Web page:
It’s very common to observe something in society that is not working and complain about it, complain that it needs to be solved. Less common so, to take accountability for whatever isn’t working, be proactive in finding solutions that work for you and in so doing, fix the problem for the society as a whole. This is something that Ariana Oluwole has done in founding Narnia Daycare. Narnia is a children’s daycare founded in 2013 in Freetown, Sierra Leone, that has to date catered to over 900 children, all inspired by the desire for a mother to care for her child.
When Ariana got her first child, she realised that there were not many early learning centres for children in Freetown. Knowing the value to children of early education and being in a nurturing and engaging environment, she decided to quit her job so that she could support her son’s development. In doing that, she had the thought to extend that care to people around her.
Her initial step was to take a lot of crash courses on early childhood education. She was fortunate to get connected with a Serbian programme (NTC) that supported her with training on updated information. She also learned a lot from her mother who was a retired teacher at the time, after 40 years plus of working with children. It was during this time of immersive learning that she realised she could not run the project by herself, so she invited her mother out of retirement to help her out.
After going through all the training, she decided to bring people on board who wanted to learn. This developed into an internship programme for young women who wanted to be more engaged but lacked the opportunity or proper motivation to do so. Ariana purposely chose to work with these women in her community because she realised that they were so brilliant and had a lot to offer, but they were also so dependent on handouts from family or who they would get married to, that they didn’t live out their full potential. It became a two way thing, the girls would get trained on early childhood education and personal development, and in turn work with the children. All the 21 women in the staff came from that programme and it’s a thing that Narnia continues to do.
But business didn’t pick up immediately. Initially, nobody wanted to come in. She would go sit at community centres, hospitals, talk to parents, but they preferred to stay home with their kids. She credits this to tradition, that when a young woman who’s not even 30 and has only one child starts a childcare centre, people don’t trust her capabilities. Then when the Ebola crisis happened she had to close shop, and lost thousands of dollars that she had spent to lease her space. Ironically enough, this was actually when people really started appreciating her work. She had a friend that was involved in a project that was providing social support for children across Sierra Leone. Her friend reached out to her when she heard that Narnia was closed, and asked her to join the project. They were working with some of the most deprived communities. It was very public, and people started taking note of the dedication and passion that they had for the work.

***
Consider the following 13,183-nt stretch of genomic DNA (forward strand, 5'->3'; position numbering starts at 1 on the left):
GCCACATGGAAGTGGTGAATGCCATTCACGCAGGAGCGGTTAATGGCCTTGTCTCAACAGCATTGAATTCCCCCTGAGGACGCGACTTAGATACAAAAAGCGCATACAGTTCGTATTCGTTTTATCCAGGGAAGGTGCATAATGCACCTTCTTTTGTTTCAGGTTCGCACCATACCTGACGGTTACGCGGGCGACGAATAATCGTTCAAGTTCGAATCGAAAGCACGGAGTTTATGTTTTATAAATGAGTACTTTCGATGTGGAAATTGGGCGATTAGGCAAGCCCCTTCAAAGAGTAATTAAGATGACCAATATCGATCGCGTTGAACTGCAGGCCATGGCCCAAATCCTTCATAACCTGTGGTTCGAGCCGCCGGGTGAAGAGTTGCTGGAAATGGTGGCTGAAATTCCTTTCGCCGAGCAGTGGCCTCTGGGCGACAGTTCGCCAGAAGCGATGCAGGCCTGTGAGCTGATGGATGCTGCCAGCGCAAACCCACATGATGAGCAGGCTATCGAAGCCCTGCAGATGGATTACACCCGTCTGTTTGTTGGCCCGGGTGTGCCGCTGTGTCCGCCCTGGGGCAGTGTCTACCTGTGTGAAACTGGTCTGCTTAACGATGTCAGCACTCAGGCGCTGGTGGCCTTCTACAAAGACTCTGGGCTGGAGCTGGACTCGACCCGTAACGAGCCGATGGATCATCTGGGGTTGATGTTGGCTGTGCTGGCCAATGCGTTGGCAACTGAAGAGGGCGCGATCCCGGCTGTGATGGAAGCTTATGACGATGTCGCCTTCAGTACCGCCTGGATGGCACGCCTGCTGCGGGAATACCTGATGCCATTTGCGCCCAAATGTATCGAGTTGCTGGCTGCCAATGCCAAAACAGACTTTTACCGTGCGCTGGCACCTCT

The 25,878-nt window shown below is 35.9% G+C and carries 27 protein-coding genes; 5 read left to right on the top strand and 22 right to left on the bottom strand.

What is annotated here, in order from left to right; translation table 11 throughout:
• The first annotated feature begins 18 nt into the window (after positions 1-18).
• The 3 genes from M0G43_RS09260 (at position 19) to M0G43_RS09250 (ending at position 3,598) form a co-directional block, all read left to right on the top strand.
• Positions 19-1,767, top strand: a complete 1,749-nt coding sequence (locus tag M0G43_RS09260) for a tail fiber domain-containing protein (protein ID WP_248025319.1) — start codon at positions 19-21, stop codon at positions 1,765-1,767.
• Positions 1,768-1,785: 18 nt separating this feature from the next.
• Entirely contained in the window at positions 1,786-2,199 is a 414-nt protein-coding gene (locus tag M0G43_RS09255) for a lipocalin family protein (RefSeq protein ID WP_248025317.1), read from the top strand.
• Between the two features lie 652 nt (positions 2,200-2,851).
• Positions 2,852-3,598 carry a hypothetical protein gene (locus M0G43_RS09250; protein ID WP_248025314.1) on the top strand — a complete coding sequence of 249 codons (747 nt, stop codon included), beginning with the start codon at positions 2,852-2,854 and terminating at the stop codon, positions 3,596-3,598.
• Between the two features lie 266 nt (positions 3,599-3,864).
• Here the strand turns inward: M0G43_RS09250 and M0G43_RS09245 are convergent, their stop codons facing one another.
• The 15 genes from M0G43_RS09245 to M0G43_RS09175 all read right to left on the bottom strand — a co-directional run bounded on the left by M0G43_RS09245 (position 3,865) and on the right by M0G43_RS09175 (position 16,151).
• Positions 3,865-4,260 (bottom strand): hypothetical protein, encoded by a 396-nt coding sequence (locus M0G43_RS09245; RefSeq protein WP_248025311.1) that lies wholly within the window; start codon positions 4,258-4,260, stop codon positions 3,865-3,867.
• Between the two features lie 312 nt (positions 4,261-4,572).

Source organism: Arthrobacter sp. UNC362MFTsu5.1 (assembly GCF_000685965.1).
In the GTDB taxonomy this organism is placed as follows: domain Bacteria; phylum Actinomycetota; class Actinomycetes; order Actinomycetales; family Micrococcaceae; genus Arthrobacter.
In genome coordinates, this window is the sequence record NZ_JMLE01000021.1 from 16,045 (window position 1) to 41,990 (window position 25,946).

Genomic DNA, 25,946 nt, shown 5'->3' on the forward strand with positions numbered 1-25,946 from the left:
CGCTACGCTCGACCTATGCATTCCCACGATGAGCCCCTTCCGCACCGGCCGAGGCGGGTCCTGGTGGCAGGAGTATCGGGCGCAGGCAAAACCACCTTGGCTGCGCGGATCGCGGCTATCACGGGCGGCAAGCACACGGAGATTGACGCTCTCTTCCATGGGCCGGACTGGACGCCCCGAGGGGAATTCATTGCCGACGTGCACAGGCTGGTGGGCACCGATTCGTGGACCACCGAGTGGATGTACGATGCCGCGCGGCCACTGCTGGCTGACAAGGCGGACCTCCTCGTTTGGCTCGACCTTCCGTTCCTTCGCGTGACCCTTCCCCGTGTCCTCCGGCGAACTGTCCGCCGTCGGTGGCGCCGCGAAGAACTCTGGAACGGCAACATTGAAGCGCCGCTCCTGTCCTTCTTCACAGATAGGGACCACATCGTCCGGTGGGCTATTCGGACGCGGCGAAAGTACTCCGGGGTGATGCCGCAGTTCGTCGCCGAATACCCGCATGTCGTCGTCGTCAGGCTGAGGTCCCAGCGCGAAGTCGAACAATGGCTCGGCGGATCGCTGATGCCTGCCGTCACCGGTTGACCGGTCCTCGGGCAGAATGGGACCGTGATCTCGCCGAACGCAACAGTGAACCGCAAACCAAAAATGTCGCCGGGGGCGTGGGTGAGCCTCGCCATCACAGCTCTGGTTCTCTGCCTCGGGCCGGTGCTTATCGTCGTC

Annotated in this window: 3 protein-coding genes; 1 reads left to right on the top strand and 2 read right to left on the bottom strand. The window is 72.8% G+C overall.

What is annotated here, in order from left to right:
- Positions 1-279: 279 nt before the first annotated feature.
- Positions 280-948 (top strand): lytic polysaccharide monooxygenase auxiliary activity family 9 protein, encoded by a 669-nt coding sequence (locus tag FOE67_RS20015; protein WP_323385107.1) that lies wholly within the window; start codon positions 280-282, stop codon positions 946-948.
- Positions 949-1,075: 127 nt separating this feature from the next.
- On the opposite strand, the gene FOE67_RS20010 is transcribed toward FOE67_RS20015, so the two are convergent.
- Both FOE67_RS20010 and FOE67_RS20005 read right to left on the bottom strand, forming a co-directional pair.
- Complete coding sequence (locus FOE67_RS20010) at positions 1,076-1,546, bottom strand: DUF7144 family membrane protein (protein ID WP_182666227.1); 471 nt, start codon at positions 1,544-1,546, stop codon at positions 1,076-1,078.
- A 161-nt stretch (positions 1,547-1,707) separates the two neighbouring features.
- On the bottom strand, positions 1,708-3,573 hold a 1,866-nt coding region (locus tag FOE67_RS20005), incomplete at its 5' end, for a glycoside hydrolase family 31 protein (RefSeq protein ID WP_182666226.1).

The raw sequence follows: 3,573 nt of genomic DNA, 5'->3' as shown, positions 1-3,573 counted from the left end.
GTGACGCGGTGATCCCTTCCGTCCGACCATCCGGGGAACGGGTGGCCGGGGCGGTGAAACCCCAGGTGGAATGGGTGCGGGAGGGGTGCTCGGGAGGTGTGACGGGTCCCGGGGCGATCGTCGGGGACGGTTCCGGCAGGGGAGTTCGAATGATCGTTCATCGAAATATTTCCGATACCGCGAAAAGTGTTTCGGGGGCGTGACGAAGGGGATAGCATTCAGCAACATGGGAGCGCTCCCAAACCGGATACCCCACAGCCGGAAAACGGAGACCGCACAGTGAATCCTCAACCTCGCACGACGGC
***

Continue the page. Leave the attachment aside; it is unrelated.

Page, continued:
When the crisis ended, she decided to relaunch Narnia. She got a loan from her supportive husband, and used her mother’s garden to build her own space. This time around, people started coming in even before the building was complete. Along with the media coverage, Ariana also appreciates the few parents that came in initially and did a fantastic job at spreading the word. Narnia opens at 7am in the morning and closes as late as 8pm on days when parents can’t make pick up because of traffic. It’s this dedication and consistency to bless, uplift, and support that has resulted in their success.
Narnia Daycare is the first of its kind in Sierra Leone because it goes beyond just taking care of the child, making sure they are well fed, that they sleep, and minding them until their parents pick them up. They have introduced the philosophy of getting children ready for school and grooming them for life by introducing them to social awareness, the environment, and emotional intelligence. They also provide training sessions for parents and families who want to learn how to care for their kids. The money that comes from this training, they use to support the kids who cannot afford to pay for the daycare. This makes up the for-profit and not-for-profit components of the business.
For Ariana, there is still so much left to do within her community as it relates to childcare. She has a strong desire to teach people family planning because her centre can only hold so many children, yet that doesn’t stop the child birth rate. She has a waiting list one year out, and she keeps referring clients to other centres that have come up over the years. Even though to some this looks like supporting her competition, it gives her so much joy to support others that believe in the work that she is doing, the work of building a wealthy nation by caring for children.
Her ideal partnership would be with the government, for it to give her land to build a centre that would accommodate as many kids and expectant mothers as possible. She would also like to partner with an organization like UNICEF that could guarantee continued learning. She advises young people to think outside the box and engage themselves because there’s always a solution waiting to be found.
Watch the full interview here to learn how Ariana got introduced to business, financed launching her business twice, handles the mental stress that comes with entrepreneurship, supplements her income with freelance coaching, the role that mentors have played in her journey, how her experience with multiple car crashes and paralysis have built her resilience in business, and how she supports her staff to start their own businesses as well.
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